Updated November 2017

Clogged toilets can be repaired easily with the right tools and knowledge. However, figuring out how to fix a clogged toilet often requires a little trial and error. Usually low water pressure is the real cause of a toilet clog. This means that common chemical solutions to unclog sink and shower drains won’t work. These products are not only ineffective, but may damage the porcelain in your toilet.

Instead, try adding a gallon of water to your bowl and flushing again. This added water pressure is often enough to force a flush. Like most people around Portland, we want to use eco-friendly solutions. Don’t you love it when the easiest solution is also the cheapest and cleanest?

Tips for fixing a clogged toiletFiguring out how to fix a clogged toilet usually requires a little trial and error.

If adding a gallon of water doesn’t work, try adding simple dish detergent before grabbing the plunger. Work the plunger directly down into the trap, creating the tightest seal possible. You may have to do this several times before it takes hold. Don’t give up after the first few times; you may be loosening the clog and not even realize it.

How to fix a clogged toilet requires a lot of trial and error. If detergent fails to clear the clog, grab the rubber gloves and a bucket for some serious DIY plumbing. You will need to extend the handle of the auger (snake) and put it right into the toilet trap in order to effectively clear this clog. Most new augers have sheaths to protect from scraping and scratching. Snaking a toilet is one of the first techniques we would use to clear your clog, so trying it yourself can be very effective.

Once you feel some resistance, you’ve found the toilet clog. Rotate the snake by cranking the handle, simultaneously pushing to break the clog up (or “grab it” with the cable end). Extend the handle one more time before retracting. Have the bucket nearby to collect any refuse that may come out with the auger.

How to fix a clogged toilet: When to call a plumber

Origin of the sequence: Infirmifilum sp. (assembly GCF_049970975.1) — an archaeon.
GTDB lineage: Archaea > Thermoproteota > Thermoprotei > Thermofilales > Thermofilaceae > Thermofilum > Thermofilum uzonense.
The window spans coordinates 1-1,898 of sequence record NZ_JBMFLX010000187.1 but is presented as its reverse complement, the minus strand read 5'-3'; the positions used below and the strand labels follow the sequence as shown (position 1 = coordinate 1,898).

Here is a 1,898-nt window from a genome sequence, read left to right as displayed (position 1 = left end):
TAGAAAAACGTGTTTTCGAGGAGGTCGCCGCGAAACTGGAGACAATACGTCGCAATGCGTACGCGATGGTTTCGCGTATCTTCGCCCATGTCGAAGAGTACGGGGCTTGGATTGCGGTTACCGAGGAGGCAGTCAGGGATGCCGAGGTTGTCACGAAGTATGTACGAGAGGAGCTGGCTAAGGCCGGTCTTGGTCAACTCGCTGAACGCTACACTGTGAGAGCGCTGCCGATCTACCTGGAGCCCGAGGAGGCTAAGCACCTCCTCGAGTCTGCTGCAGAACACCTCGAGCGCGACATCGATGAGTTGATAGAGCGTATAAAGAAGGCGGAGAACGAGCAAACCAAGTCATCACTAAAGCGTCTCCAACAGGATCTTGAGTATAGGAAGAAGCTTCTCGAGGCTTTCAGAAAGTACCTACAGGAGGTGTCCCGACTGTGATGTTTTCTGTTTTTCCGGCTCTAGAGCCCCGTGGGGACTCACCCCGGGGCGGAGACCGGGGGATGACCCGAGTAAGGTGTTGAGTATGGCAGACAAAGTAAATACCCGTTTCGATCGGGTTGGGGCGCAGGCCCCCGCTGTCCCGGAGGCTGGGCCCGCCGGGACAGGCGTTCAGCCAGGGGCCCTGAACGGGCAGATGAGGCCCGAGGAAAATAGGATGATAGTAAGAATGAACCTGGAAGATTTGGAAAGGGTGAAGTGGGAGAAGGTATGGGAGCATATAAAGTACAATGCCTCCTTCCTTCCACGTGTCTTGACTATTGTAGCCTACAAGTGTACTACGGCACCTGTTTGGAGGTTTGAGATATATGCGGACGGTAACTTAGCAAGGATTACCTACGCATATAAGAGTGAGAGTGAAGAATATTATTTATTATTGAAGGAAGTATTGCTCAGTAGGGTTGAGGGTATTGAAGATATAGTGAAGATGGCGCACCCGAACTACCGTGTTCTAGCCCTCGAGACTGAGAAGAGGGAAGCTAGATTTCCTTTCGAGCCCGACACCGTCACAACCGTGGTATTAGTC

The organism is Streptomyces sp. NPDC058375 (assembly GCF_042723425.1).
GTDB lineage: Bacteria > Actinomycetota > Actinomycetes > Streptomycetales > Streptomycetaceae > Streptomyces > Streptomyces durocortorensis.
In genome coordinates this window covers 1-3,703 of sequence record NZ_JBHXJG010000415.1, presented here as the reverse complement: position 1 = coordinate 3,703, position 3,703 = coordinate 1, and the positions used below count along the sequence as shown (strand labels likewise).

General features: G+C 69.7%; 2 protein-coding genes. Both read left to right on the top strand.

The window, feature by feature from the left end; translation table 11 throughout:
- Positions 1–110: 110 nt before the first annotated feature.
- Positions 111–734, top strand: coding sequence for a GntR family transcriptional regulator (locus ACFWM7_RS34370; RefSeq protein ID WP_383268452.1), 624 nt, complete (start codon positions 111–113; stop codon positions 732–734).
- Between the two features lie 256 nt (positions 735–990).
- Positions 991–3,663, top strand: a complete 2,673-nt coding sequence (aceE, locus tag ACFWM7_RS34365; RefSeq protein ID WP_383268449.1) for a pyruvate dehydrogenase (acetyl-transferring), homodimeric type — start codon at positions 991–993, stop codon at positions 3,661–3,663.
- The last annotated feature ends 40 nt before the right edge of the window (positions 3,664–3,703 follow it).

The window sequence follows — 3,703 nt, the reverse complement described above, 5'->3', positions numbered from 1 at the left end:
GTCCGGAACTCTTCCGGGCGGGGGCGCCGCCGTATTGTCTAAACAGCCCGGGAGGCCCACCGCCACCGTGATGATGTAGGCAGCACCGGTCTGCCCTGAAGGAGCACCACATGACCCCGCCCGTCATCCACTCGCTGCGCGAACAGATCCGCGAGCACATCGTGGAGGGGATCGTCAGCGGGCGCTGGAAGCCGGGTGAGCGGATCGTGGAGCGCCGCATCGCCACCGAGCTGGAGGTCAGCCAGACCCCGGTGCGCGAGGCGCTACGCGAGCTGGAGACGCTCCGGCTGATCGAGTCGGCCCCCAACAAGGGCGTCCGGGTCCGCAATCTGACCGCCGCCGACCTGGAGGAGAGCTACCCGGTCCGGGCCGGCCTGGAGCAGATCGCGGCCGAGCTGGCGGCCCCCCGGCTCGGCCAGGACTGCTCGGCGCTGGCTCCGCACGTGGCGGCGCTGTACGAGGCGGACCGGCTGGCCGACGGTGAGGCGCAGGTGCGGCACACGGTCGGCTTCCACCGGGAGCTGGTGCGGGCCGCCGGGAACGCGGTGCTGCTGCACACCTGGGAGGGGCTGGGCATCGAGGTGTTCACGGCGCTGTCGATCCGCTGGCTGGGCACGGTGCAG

Make sure the water completely drains out of the toilet like a normal flush. This is the sign that the clog is gone and everything is flushed. You can opt to put the bucket contents back in the toilet in small doses.

If at first you don’t succeed with the auger, try, try again. Knowing how to fix a clogged toilet sometimes requires a professional plumber. If after a few attempts you’re still not successful, it’s time to call Meticulous Plumbing. Our highly trained staff is more than happy to help. 

To help avoid major toilet clogs in the future, there are certain items that you should never flush down your toilet, or you will likely require a quality plumber to set things right again.

7 Things you should never flush down your toilet

1)      Dental floss: Floss is a non-biodegradable item and should be thrown in the trash, not down the toilet. If you make a habit of flushing floss down your toilet, you may be in for a tangled situation—floss will catch on rough sewer pipes, intertwining with itself and other items, leading to clogs.

2)      Sanitary items: Personal sanitary items such as tampons, sanitary napkins, and disposable wipes are some of the worst items you can flush. The cotton in these items will snag on your pipes—especially if your pipes have cracks or root damage—and create major clogs. Additionally, cotton doesn’t break down easily in water, which can spell serious trouble for your septic system over time.

3)      Food fat: You’ve likely heard that you shouldn’t pour grease down your kitchen sink. The same goes for your toilet. While grease, oil, and fats may pour as a liquid, they harden as they cool and will stick to the sides of your pipes. Eventually, the passage will become increasingly small, resulting in a potentially damaging clog.

4)      Diapers: For many readers, this will seem like a no-brainer, but it is essential that you do not flush diapers down your toilet. Diapers are designed to expand in liquid—it would be akin to flushing a very large sponge down your toilet. Flushing diapers will almost assuredly lead to blockage, so simply dispose of them in the trash.

5)      Bandages: Adhesive bandages not only cause annoying clogs in your pipes, but they are also made from non-biodegradable plastic, which is detrimental to the environment.

6)      Hair: As with floss, hair can easily catch on cracks and rough pipes and then act as a sort of net to catch other waste and create pipe blockage.

7)      Paint, solvents, and thinners: It can be tempting to get rid of hazardous liquids by flushing them down the toilet, but you’re doing more damage to your sewer pipes than you may realize. Caustic chemicals in solvents and thinners can eat away at your pipes, weakening them and potentially causing a very expensive repipe job. If that weren’t reason enough, the viscous nature of paint can settle in pipe bends and contribute to clogs made of hair, floss, fat, and anything else that should simply be thrown away in the trash.

Bathroom plumbing services in Portland OR

Meticulous Plumbing is Portland’s hometown plumbers, and we’re ready to get you out of any tight plumbing spot. We’re the experts in an array of bathroom services, from knowing how to fix a clogged toilet to bathroom remodels and more.

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